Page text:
STOCKTON, Mo. — “The excess snow and rain have led to muddy pastures which if not managed properly can negatively impact grazing the rest of the year,” says Patrick Davis MU Extension regional livestock field specialist. Below, Davis discusses proper management of pastures coming out of the winter for successful cattle grazing during the season.
“Cattle producers need to evaluate their pastures,” says Davis. Identify pastures that are thin and in need of renovation and consider using those as sacrifice pastures. Davis urges consultation with an MU Extension agronomy field specialist to grade pastures and make decisions on potential pastures that need renovation.
“Utilize sacrifice pastures and move cattle to these pastures for hay feeding until grass is at proper grazing height,” says Davis. This management strategy helps provide fertility in the form of manure and hay in these areas which helps in the renovation process. Also, this strategy reduces the destruction of good pastures which could affect their productivity throughout the grazing season.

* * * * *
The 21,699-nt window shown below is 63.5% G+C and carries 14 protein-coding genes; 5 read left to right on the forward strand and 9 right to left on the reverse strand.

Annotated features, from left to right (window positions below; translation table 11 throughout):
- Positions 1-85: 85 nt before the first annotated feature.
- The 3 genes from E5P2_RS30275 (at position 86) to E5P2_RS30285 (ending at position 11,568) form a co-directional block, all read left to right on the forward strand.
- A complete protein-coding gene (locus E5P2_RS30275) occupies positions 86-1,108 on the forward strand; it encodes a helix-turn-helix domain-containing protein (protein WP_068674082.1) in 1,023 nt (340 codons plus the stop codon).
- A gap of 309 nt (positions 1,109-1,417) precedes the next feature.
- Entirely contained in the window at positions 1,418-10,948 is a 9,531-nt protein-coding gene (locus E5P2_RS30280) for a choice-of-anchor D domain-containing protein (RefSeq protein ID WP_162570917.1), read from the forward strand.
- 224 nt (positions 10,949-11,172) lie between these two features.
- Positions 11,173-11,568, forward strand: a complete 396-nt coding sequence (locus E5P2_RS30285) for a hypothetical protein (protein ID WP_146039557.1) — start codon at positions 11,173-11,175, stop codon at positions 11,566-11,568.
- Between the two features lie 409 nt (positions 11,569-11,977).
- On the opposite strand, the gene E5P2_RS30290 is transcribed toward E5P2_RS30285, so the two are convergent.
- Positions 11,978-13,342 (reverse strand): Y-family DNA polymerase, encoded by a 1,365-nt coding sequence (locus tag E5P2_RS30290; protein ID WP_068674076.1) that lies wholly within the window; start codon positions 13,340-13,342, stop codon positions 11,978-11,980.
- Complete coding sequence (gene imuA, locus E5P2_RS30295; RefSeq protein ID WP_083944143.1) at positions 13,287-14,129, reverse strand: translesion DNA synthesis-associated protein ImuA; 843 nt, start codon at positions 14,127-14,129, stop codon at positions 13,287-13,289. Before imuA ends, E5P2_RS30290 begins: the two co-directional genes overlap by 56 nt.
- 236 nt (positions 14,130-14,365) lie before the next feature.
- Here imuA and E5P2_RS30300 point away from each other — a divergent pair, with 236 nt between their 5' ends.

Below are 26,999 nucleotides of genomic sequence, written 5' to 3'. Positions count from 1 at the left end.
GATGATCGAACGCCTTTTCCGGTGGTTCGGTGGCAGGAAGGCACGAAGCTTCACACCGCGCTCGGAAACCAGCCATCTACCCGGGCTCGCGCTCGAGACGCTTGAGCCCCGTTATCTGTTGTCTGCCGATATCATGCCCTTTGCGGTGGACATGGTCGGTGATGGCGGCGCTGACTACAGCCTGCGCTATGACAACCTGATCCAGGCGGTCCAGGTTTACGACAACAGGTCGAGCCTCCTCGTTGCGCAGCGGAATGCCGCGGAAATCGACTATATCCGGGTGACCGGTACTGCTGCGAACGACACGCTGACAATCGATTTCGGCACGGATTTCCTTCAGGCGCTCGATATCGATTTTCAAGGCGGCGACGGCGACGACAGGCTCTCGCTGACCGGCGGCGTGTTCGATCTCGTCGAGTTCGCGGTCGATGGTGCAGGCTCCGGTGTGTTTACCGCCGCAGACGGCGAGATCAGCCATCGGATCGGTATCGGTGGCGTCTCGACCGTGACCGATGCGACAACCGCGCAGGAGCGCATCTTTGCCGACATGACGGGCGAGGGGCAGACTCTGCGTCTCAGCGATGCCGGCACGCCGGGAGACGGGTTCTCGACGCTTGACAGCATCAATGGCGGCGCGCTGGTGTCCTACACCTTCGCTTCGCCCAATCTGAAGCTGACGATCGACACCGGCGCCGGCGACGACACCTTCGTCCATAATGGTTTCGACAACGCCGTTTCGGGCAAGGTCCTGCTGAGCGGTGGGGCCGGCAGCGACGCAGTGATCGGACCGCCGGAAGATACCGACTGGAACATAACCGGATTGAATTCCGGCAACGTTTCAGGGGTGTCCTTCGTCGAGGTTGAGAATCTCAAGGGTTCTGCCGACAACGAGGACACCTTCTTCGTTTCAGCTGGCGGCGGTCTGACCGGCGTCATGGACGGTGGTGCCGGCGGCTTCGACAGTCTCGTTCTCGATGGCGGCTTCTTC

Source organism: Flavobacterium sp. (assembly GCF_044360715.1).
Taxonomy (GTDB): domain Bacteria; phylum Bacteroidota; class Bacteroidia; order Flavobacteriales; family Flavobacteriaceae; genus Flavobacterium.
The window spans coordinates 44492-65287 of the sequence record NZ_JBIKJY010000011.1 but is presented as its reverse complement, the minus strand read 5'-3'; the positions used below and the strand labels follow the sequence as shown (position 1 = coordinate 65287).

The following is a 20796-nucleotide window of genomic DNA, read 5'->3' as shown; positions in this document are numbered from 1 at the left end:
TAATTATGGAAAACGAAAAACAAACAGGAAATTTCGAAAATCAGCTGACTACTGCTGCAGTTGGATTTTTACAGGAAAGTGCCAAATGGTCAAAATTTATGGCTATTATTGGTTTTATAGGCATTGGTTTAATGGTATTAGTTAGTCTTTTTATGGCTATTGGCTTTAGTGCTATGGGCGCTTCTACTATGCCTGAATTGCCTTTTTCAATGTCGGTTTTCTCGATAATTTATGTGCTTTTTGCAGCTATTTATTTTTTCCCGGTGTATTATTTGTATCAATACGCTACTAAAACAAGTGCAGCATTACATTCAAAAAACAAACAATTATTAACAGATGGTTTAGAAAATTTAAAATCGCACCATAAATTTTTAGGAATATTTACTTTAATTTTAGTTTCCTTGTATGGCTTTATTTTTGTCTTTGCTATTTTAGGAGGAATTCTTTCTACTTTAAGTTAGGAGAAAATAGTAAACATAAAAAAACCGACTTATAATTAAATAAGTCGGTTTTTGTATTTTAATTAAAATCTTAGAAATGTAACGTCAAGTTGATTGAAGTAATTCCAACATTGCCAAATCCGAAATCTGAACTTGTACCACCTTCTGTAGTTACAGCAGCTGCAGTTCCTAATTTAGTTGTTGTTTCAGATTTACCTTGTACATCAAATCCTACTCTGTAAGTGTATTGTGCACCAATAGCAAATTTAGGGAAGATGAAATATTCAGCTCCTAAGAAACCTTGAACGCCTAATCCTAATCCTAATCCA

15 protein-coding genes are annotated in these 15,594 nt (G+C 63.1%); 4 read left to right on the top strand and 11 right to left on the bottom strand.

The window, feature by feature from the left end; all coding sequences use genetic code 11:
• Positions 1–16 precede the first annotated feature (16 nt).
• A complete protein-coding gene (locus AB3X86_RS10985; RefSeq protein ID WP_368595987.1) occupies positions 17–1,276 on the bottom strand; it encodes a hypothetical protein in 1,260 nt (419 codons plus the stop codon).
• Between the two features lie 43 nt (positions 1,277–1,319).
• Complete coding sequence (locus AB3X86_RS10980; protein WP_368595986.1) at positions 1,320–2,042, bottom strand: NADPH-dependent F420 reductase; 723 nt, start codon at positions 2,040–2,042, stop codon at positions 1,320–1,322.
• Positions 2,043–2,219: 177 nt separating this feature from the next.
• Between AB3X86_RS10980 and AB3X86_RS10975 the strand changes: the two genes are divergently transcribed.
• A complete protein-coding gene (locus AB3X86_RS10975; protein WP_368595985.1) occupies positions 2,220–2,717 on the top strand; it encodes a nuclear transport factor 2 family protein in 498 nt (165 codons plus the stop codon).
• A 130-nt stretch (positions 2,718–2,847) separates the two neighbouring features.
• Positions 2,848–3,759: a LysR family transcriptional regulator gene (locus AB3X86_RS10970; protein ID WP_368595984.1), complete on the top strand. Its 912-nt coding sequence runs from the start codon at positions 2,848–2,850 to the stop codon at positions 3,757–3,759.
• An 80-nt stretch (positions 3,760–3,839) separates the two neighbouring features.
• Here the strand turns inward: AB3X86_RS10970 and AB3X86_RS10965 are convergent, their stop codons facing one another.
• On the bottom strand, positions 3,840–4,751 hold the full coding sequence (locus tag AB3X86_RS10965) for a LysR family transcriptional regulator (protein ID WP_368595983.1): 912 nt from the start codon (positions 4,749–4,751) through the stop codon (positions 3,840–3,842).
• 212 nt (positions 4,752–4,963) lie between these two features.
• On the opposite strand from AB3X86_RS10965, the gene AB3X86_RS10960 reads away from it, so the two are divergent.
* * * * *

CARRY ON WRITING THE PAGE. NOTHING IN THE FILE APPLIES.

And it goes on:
“Wait to turn cattle onto good cool season grass pastures until proper forage height is achieved,” says Davis. At turn-out, cool-season forages should have about 6 inches of growth. Furthermore, during the grazing season, cool season grass heights should range between 4 to 8 inches. Davis urges cattle producers to stay within this range during the grazing season to maintain optimum grass growth and quality for optimum cattle performance and productivity.
“Proper seeding and management of sacrifice pastures is important to promote grass growth so those pastures can be brought back into the grazing system,” says Davis. Davis urges cattle producers to consult MU Extension regional agronomy field specialists as well as MU Extension guide sheets G4650 and G4652 when making plans to reseed sacrifice pastures.
“Forage management is key to profitably of your cattle operation,” says Davis. For more information on these topics, contact your local MU Extension agronomy or livestock field specialist. Find additional resources at https://extension.missouri.edu/programs/nrcs-mu-grasslands-project.
— Patrick Davis, Missouri Extension
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